Here at OCCHD, we have an integrated strategy in place for Oklahoma County to control mosquitoes. We constantly and continually update this strategy by using many different kinds of data.
Individuals in Oklahoma County and the U.S. in general can reduce their risk of contracting mosquito-borne diseases, such as the West Nile virus, by getting rid of standing water around houses and by using insect repellant. Here is a simple way to remember how to “Fight the Bite” using the 4 D’s of mosquito safety:
- DRAIN standing water on your property so mosquitoes won’t breed.
- Use insect repellant that contains DEET on your clothes.
- Stay indoors at DUSK and DAWN when mosquitoes are most prevalent.
- DRESS in long sleeves and pants and spray insect repellant on your clothes.
For more information on the West Nile virus, please see our Fight the Bite section of the website.
Unfortunately, there is no easy solution for managing mosquitoes. Countless products on the market claim to be effective and easy to use but few have appreciable value in lessening the annoyance and incidence of bites. Unlike most insects found around homes, mosquitoes are pervasive outdoor pests and there are limits to what can be done to minimize their abundance, Nonetheless, there are measures that can afford some relief.
Breeding Site Reduction
The most effective way to reduce the number of mosquitoes around homes and neighborhoods is to find and eliminate their breeding sites – standing water. Adults of some mosquito species remain near their breeding site. Others can travel long distances, even up to several miles. Because of this, problem mosquitoes may come from breeding sites some distance away.
Regardless of recent weather patterns – wet, dry, warm, or cool – there are plenty of potential places in which mosquitoes can develop. A neglected bird bath, swimming pool, or clogged rain gutter can produce hundreds of new mosquitoes in a just a few days. Trees uprooted by storms leave soil depressions that collect seepage and rainwater. Large areas of standing water, such as from swamps, sluggishly moving streams or ditches may require efforts beyond those of individual property owners.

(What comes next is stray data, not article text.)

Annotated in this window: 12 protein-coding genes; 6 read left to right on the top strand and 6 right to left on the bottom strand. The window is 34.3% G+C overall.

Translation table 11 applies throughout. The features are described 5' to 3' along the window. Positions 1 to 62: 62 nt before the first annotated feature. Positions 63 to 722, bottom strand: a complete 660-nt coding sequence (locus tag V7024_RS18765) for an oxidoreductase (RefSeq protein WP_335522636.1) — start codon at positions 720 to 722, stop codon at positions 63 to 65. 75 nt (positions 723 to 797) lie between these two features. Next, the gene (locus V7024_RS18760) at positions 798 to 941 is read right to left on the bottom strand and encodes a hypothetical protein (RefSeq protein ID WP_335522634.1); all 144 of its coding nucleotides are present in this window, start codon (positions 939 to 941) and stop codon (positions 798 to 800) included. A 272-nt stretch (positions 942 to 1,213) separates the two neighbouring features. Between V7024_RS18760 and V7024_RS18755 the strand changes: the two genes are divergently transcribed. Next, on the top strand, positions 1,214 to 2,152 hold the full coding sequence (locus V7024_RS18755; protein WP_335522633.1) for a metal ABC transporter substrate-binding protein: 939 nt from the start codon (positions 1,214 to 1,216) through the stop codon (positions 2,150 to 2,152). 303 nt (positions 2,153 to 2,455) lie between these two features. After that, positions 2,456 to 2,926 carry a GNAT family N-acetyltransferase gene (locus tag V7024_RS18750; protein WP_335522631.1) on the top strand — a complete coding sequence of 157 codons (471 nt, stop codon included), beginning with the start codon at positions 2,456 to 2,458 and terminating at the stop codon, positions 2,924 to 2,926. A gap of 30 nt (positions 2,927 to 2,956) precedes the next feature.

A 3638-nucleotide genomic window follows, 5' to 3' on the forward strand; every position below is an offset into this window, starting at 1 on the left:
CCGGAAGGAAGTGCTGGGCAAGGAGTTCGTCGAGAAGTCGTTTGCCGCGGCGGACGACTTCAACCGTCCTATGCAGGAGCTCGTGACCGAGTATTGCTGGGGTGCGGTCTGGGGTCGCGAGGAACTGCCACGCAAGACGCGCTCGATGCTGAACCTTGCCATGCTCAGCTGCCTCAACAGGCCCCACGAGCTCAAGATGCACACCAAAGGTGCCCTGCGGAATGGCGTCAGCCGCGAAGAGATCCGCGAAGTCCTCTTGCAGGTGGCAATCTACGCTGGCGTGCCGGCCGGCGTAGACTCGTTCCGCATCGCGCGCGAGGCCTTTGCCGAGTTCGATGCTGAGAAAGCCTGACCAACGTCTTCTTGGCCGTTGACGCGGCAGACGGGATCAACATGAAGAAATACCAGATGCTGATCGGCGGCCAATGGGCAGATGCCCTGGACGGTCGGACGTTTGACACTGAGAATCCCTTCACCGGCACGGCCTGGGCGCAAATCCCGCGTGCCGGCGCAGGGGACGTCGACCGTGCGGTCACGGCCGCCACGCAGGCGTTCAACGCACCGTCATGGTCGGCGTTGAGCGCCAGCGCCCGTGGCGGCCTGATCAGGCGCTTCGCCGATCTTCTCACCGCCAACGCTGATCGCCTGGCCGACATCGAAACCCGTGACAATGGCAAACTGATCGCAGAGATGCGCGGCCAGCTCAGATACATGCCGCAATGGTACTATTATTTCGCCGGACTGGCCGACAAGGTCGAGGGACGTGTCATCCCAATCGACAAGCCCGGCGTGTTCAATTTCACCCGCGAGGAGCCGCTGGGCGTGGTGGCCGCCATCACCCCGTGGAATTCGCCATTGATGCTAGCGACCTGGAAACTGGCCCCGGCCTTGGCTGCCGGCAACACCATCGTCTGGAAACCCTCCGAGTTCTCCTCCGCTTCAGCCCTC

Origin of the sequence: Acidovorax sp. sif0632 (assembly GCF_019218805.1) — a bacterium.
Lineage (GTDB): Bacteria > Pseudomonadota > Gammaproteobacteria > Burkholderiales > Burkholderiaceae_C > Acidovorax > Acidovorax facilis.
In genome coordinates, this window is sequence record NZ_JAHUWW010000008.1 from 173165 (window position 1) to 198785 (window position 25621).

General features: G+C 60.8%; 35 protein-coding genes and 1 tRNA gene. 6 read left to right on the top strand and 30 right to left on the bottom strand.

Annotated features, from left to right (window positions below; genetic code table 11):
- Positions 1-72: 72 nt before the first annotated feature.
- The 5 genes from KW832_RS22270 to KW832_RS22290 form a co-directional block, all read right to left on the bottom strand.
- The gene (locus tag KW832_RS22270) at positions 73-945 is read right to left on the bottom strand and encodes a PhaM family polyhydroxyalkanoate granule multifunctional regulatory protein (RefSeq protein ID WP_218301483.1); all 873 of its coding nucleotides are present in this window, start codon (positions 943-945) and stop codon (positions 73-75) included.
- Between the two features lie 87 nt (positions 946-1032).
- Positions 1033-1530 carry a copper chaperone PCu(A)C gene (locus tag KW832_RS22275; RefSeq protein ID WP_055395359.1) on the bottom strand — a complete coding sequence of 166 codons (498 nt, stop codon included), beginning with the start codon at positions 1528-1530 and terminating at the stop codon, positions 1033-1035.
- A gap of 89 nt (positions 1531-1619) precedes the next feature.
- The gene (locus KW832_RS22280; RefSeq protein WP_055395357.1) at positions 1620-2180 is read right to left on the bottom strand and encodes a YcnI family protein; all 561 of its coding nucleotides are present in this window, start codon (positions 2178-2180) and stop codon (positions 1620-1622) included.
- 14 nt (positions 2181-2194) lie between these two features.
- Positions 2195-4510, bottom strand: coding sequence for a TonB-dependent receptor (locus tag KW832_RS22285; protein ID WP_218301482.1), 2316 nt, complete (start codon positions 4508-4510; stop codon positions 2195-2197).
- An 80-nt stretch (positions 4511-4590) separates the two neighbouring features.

However, there are effective steps that individuals can take to minimize mosquito breeding on their property:
- Dispose of old tires, buckets, aluminum cans, plastic sheeting or other refuse that can hold water. Empty accumulated water from trash cans, boats, wheel barrows, pet dishes, and flower pot bottoms. If possible, turn these items over when they are not in use.
- Clean debris from rain gutters and unclog obstructed downspouts. Clogged rain gutters are one of the most overlooked breeding sites for mosquitoes around homes. Remove any standing water on flat roofs or around structures. Repair leaking faucets and air conditioners that produce puddles for several days.
- Change water in bird baths and wading pools at least once a week and keep swimming pools cleaned and chlorinated. Ornamental pools can be aerated or stocked with mosquito-eating fish. Aeration / water movement helps because mosquitoes prefer quiet, non-flowing water for egg-laying and development.
- Fill or drain ditches and swampy areas, and other soil depressions and remove, drain, or fill tree holes and stumps with mortar or sealant to prevent accumulation of water. Eliminate standing water and seepage around animal watering troughs, cisterns, and septic tanks. Be sure that cistern screens are intact and that access covers fit tightly.